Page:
Giancarlo Stanton Hit Baseballs 6.4 Miles On Monday
In 80 swings, the Marlins' Home Run Derby champion never hit a baseball fewer than 314 feet
This may sound strange to say about a Home Run Derby, whose obvious purpose is to hit home runs, but not enough attention is being paid to Giancarlo Stanton’s outs from Monday night.
Yes, the Miami Marlins slugger and Derby champion notably recorded the 20 hardest-hit balls (ranging from 116.03 miles per hour to 120.7) and crushed a single-derby record 61 total home runs (nine of which traveled more than 485 feet for an aggregate total of 5.14 miles), according to MLB Statcast data provided by Daren Willman.
Stanton, however, didn’t just impress when slugging home runs. Even his few failures—only 19 of his 80 swings didn’t result in the baseball leaving Petco Park’s playing field—were notable.
Most impressively, Stanton never hit a baseball fewer than 314 feet or less than 91.6 mph. For context, consider that the right-field line at Fenway Park is only 302 feet, so all 80 of Stanton’s swings theoretically could have been a home run.
Similarly, exit velocities between 90 and 94 mph resulted in 100 home runs last season. Only six times did Stanton fail to hit a baseball 100 mph, and 100 is the inflection point at which home runs become more likely. In 2015, 15 percent of all batted balls hit 100 mph or harder resulted in home runs—but that’s game action, not batting practice pitching. (In case you were curious, the old myth that the harder a pitch comes in, the harder it goes out isn’t really true.)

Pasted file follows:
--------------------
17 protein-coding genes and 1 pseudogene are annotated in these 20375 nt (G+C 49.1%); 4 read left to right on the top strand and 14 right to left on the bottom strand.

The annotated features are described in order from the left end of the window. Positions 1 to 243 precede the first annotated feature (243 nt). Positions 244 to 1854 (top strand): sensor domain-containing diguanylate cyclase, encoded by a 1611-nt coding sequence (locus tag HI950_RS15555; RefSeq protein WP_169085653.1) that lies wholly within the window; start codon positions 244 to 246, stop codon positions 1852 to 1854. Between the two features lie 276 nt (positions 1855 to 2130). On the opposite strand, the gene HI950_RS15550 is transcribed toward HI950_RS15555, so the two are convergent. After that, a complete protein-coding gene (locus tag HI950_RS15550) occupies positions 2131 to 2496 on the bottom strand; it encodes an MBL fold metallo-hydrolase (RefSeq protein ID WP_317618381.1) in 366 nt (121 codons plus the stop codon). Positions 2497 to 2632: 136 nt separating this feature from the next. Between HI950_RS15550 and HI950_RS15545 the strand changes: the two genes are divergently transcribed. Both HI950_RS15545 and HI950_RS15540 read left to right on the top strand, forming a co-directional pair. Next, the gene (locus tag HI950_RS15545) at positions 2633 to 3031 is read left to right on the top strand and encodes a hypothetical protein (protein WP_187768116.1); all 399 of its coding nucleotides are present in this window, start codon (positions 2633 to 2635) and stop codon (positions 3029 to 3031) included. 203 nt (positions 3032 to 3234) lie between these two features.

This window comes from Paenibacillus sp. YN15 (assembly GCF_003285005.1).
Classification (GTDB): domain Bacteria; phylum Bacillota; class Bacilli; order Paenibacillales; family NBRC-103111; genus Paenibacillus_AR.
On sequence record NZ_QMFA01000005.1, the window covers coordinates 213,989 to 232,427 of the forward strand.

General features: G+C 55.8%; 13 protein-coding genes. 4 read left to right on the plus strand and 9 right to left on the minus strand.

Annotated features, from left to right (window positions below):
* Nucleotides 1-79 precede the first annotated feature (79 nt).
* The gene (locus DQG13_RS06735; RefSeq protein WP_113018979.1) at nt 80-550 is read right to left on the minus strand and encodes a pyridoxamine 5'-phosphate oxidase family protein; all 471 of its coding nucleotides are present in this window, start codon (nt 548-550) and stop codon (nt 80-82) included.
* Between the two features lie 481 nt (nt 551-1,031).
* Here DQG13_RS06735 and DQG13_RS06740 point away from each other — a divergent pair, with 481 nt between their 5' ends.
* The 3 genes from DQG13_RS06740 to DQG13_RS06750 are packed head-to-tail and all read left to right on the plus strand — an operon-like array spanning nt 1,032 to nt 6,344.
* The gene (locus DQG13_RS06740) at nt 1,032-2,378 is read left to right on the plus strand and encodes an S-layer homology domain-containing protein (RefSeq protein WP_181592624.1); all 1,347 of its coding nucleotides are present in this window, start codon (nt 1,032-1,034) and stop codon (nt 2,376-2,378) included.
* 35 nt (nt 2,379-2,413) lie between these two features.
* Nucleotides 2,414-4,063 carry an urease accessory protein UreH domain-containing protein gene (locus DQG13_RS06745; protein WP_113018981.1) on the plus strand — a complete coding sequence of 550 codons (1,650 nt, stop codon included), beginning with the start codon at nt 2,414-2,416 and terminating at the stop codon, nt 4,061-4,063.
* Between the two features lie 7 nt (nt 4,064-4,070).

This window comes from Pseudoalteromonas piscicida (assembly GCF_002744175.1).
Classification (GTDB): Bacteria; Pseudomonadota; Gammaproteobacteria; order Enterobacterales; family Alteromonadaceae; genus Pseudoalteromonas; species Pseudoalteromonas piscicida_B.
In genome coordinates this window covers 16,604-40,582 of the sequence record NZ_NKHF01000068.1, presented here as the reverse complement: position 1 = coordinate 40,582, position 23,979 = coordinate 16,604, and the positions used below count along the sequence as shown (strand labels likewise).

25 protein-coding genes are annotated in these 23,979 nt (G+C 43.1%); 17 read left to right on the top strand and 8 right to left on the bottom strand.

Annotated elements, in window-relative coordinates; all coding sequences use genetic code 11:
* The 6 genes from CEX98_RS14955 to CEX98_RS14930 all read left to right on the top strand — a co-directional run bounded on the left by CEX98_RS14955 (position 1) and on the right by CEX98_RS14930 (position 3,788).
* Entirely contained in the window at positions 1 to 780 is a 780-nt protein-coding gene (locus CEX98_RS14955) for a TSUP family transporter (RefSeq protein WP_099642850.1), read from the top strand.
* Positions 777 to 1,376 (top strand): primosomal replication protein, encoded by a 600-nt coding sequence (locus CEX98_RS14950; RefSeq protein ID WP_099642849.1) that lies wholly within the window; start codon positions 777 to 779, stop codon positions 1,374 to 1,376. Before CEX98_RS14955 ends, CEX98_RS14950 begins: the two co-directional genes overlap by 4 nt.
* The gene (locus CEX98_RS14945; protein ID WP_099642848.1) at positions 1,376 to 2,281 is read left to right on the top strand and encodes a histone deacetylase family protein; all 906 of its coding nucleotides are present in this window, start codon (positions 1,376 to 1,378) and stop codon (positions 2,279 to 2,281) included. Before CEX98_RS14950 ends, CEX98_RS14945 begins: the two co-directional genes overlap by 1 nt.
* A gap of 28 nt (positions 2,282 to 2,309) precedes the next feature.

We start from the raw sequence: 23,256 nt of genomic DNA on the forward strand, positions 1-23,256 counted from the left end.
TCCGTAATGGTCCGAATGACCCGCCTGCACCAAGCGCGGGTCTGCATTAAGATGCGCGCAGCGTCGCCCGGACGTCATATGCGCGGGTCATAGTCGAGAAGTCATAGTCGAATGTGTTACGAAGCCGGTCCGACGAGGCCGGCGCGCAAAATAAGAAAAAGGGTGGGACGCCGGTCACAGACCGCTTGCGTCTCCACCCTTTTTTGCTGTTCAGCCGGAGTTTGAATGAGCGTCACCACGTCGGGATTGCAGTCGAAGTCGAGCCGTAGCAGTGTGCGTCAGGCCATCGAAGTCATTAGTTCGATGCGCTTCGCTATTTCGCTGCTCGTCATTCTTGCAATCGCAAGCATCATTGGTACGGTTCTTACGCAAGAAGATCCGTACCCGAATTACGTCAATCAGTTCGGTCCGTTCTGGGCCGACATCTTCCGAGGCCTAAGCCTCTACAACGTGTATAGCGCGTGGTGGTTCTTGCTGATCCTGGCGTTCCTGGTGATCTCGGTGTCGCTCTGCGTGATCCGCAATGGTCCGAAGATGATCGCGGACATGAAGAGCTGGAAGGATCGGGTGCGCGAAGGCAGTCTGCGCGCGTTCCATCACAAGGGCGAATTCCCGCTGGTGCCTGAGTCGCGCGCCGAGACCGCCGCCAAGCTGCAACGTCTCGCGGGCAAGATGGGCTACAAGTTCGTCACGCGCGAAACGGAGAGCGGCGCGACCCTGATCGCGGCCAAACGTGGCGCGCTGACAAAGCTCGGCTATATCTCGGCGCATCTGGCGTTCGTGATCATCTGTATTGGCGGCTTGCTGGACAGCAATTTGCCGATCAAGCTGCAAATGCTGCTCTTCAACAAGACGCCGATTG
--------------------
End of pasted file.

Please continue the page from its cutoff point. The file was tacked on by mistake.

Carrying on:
All told, Stanton’s 80 swings propelled the baseballs 33,859 feet, or 6.41 miles. His average of all 80 swings was a no-doubt home run: 111 mph exit velocity for a distance of 423 feet. His 19 outs averaged leaving the ball at 107.8 mph and traveling 351.2 feet—deep enough to be a home run down the line at all 30 major league ballparks.
Here’s one other fun Stanton fact, courtesy of MLB.com: one of his home runs left his bat at only 12.3 degrees above the horizon (in this case, a straight line back to the pitcher), which is 1.2 degrees lower than his own Statcast-era record for in-game competition. That is an insanely low line-drive homer, which left his bat at 115.8 mph and traveled 381 feet.
So, yeah, these are a lot of numbers illustrating that Stanton hits the ball a heck of a lot harder than any other man alive. But what else do you expect from a guy who looks like this?